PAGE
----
The purple sea urchin, Strongylocentrotus purpuratus, lives along the eastern edge of the Pacific Ocean extending from Ensenada, Mexico to British Columbia, Canada. This sea urchin species is deep purple in color and lives in lower intertidal and nearshore subtidal communities. Along with sea otters and abalones, it is a prominent member of the spectacular kelp forest community. It normally grows to a diameter of about 4 inches and it may live as long as 70 years.
The purple sea urchin plays many roles. Besides its ecological importance, it is also an important fishery along the west coast of the US and it is one of several biomedical research models in cell and developmental biology.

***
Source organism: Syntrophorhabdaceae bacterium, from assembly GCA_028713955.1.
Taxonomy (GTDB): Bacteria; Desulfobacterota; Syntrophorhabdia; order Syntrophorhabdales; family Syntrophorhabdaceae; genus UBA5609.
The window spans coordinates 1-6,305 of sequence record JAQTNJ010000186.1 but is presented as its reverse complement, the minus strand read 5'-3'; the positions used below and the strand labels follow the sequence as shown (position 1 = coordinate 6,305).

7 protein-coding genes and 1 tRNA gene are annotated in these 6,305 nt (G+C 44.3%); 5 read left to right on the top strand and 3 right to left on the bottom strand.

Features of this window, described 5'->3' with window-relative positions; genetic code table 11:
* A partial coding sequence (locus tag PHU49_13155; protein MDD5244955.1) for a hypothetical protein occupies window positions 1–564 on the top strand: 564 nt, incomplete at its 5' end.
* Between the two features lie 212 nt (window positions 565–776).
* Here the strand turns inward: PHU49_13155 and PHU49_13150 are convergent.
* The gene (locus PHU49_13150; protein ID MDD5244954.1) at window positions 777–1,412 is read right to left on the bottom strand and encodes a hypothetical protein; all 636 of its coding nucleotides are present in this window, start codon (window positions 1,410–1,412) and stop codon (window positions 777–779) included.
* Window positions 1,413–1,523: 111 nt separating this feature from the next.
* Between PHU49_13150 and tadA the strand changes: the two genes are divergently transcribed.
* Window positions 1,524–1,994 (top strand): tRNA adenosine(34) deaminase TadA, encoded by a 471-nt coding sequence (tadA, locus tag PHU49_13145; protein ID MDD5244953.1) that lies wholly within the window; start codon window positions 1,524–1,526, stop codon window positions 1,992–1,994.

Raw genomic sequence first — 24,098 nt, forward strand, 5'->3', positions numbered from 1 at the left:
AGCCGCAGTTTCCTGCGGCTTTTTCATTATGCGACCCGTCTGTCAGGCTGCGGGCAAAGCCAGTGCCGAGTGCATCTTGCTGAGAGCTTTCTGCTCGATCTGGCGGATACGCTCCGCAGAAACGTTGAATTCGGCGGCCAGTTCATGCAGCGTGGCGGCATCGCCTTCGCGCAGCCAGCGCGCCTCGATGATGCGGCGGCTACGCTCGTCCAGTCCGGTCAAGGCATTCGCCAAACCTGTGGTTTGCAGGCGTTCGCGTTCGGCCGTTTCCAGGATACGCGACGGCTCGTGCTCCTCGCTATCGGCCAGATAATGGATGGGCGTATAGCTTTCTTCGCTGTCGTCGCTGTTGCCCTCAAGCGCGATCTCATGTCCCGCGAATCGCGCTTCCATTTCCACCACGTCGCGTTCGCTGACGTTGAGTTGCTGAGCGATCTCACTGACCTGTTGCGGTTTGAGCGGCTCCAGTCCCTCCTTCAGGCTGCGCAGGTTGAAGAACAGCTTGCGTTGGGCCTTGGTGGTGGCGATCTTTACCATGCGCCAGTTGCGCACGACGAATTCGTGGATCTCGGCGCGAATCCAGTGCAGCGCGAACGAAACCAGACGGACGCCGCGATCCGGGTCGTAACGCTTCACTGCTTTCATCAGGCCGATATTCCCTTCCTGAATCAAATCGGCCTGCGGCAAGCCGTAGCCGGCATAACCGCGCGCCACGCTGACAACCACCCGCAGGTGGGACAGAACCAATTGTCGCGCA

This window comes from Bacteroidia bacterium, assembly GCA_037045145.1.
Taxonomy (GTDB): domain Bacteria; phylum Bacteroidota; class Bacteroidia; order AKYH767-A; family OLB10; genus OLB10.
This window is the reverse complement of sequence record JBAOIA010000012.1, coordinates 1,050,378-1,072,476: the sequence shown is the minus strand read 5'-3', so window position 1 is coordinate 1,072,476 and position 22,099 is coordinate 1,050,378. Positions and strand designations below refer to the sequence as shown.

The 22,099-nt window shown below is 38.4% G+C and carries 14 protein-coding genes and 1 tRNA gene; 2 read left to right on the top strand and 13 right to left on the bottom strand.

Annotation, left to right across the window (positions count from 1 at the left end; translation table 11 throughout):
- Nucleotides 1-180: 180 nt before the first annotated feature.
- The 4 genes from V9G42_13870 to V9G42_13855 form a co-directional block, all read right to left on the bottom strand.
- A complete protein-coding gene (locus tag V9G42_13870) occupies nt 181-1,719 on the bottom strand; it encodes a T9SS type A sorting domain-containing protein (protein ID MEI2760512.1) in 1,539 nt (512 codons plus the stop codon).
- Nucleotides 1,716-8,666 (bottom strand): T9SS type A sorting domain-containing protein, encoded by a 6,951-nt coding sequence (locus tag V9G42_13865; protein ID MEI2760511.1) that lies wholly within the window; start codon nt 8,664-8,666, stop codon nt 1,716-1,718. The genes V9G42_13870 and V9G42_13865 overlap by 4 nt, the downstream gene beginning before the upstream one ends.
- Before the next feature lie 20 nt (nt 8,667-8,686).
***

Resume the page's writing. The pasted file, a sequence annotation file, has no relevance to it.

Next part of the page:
Because of its importance to biomedical research, the sea urchin genome was completely sequenced and annotated in 2006. The sea urchin genome is estimated to encode about 23,300 genes. Many of these genes were previously thought to be vertebrate innovations or were only known from groups outside the deuterostomes. Thus the sea urchin genome provides a comparison to our own and those of other deuterostomes, the larger group to which both echinoderms and humans belong. Using the strictest measure, the purple sea urchin and humans share 7,700 genes. Many of these genes are involved in sensing the environment, a fact surprising for an animal lacking a head structure.